Kings College Development – Fencework


One reason most clubs invest in a more permanant facility is due to the amount of effort in erecting a backstop before every game and training session, and then taking it down again afterwards. Not that it is necessarily that hard, especially if you use one of the Pop-up nets; but having to do this EVERY time and also drag it up from whereever it is stored, does become tiresome.

Backstop Height

Anorther reason for a more permanant structure, is that it can be higher than the temporary ones, and most baseballs that travel far and/or get lost behind the backstop, are usually those that travel at lower trajectories. Hence a backstop that is a minimum of 4m high is really needed, and if you can get to 6m or 7m, then that can make quite a difference. Obviosuly it also depends on how far behind home plate, the fence is. The effective difference between a backstop 45 ft from home plate and one 60 ft from home plate, is that the nearer one is effectively 7 ft higher. So although 60m may be the official distance, not only is that a very severe penalty on catchers / pitchers at lower levels, it also makes the backstop effectiely lower. Hence the reason we went for 45 ft from the back of home plate to fence. We then added wings to this, to extend the backstop parallel to the foul lines. First of all, we had 1.8 m sections, each with a swing gate on the end, and then 1.2 m sections

Kings-College-Backstop-fencing-planWidth of Backstop

We went with a design of 3 panels in the middle, that were each 7m by 7.5m, with an approx angle of 120 degrees, between the middle one that was parallel to the front of home plate, with the two wings angled in towards the foul lines. After this, we had two mid height sections that were 10m each either side of the 3 main panels, and 1.8m in height. The thinking is that the teams would sit behind these and be protected from foul balls. The final sections were waist high at 1.2m, which could be comfortably lent on, and gives some protection to some sitting in chairs, although we would still advise people to be aware of foul balls. The length of these final sections, is a matter of choice. We extended as far as 1B and 3B on each side, but further is always better, although of course adds more to the cost.


Who do you get to build your fence? There are plenty of suppliers of MUGA (multi use games area) fencing, although a bit harder to find ones that can supply what we need for baseball (although in theory, all should be able to). We came across the following suppliers, all of whom were able to provide quotes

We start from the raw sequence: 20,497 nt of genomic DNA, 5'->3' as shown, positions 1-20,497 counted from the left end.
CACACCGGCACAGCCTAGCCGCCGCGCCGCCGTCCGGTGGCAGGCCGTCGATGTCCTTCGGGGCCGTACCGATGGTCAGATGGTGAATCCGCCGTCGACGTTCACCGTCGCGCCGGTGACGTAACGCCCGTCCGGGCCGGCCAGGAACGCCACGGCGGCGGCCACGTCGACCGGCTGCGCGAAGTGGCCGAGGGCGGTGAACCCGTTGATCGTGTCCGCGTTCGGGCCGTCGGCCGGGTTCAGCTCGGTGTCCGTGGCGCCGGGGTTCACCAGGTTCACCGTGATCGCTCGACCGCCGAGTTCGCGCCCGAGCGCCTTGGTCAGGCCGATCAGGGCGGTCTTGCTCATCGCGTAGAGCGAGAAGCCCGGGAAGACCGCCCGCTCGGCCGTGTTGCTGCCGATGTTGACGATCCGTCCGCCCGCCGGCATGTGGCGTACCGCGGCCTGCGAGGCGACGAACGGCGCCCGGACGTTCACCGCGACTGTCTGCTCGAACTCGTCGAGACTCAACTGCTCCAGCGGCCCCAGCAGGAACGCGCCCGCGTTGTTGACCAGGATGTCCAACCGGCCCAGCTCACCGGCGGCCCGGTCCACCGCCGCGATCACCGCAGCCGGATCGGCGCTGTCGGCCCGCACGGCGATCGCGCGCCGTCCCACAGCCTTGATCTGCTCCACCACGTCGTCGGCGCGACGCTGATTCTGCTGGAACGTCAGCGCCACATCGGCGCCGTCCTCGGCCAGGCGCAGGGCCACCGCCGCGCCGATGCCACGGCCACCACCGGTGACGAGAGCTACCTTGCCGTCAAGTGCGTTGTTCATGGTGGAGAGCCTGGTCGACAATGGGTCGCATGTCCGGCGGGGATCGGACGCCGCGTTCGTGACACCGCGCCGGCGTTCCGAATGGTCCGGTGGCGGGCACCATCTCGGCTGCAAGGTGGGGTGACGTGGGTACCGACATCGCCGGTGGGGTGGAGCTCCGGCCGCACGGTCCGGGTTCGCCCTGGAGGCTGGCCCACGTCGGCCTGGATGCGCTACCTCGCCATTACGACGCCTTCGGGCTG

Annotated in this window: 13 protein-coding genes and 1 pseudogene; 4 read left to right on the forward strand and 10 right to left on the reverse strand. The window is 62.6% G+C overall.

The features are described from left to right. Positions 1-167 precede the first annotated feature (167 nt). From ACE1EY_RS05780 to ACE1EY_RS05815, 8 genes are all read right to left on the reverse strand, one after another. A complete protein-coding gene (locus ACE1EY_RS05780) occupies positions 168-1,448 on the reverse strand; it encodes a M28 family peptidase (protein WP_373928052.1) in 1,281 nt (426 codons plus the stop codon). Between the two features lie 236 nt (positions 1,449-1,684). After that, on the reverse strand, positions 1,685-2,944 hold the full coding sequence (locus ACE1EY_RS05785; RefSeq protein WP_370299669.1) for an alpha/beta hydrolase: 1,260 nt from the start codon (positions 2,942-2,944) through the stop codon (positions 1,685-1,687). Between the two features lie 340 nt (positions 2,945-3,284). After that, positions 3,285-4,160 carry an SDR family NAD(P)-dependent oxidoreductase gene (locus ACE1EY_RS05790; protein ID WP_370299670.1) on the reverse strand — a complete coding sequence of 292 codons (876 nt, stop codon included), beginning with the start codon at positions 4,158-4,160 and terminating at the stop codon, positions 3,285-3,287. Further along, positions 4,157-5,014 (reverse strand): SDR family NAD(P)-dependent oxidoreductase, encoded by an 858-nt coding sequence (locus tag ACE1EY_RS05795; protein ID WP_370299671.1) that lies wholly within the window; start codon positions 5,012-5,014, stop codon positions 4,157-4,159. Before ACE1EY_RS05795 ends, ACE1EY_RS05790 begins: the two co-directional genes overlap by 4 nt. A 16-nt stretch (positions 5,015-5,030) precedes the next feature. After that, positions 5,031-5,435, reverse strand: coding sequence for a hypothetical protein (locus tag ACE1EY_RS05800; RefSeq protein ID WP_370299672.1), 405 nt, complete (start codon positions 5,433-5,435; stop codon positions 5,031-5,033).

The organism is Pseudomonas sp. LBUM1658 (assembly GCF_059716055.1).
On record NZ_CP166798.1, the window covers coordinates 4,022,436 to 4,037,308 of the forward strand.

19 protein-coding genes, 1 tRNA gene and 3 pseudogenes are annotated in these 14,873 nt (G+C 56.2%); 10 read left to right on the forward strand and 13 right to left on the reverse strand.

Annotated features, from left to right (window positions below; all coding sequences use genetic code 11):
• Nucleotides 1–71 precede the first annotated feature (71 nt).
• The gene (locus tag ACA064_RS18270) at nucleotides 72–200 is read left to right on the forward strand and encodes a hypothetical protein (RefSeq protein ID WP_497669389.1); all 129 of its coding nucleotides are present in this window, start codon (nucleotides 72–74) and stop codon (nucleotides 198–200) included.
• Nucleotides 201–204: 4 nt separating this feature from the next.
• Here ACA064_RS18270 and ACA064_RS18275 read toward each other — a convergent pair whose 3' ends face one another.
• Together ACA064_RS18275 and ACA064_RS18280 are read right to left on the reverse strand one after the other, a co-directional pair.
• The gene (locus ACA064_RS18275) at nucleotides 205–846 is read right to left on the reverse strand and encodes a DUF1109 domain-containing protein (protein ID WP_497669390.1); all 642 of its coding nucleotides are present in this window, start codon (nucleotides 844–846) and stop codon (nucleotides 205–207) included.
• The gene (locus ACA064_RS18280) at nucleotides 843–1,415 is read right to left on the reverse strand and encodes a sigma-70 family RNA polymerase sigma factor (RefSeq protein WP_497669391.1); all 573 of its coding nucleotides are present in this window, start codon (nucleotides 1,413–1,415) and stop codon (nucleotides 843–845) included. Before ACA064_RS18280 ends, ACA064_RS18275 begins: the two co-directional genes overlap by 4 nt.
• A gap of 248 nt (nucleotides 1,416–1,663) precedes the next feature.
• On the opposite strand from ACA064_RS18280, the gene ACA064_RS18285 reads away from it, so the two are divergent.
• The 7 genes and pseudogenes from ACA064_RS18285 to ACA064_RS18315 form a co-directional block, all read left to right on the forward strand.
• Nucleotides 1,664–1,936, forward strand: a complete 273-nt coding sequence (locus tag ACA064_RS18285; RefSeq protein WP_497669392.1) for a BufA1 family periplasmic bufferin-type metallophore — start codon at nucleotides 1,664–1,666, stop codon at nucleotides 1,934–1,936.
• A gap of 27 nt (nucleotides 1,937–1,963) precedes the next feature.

• Tate & Tonbridge (as recommended by Kent Bucs, and who we ended up using)
  • Alpha Fencing
  • Zaun Fencing
  • Jacksons fencing

Obviously availbility as to when they can do it, might be an issue, and we would advise getting at least 3 quotes so you have a comparison, since this will be the most expensive part of your project. It makes sense to put together a basic requirements document that you can send to them, so that they can easily provide a quote. This example is what we started with.

Kings College – Backstop Requirements

Backstop Work

In some ways this is the easiest part of the project, as it must be carried out by the suppliers, and their cost will include installation. There are however, still some issues you may come across and/or lessons we have learnt from this

  • Does the landowner, allow vehicle access on the field, especially at the time of year when the fence is usually being installed i.e. off season. Our school wouldn’t let heavy machinery on the field, although fortunately the supplier had come across this before and was exepecting to hand drill the holes for the poles
  • Where is the field drainage? It is worth getting a plan, as you don’t want the holes for the poles to be drilled though drainage pipes obviously
  • When is the site accessible. We had a school, and thus had to plan to have the work during school holidays. Foruntely it only took about 4 days to install from start to end, so this was easy to accomodate. That said, weather does have some potential to interupt this.
  • Expect to tell the suppliers exactly where posts and thus the fence should go. Don’t assume the plan you sent them will be sufficient
  • Decide which way you want the gates to open (probably doesn’t really matter, except when you are put on the spot, and hadn’t considered it before!)

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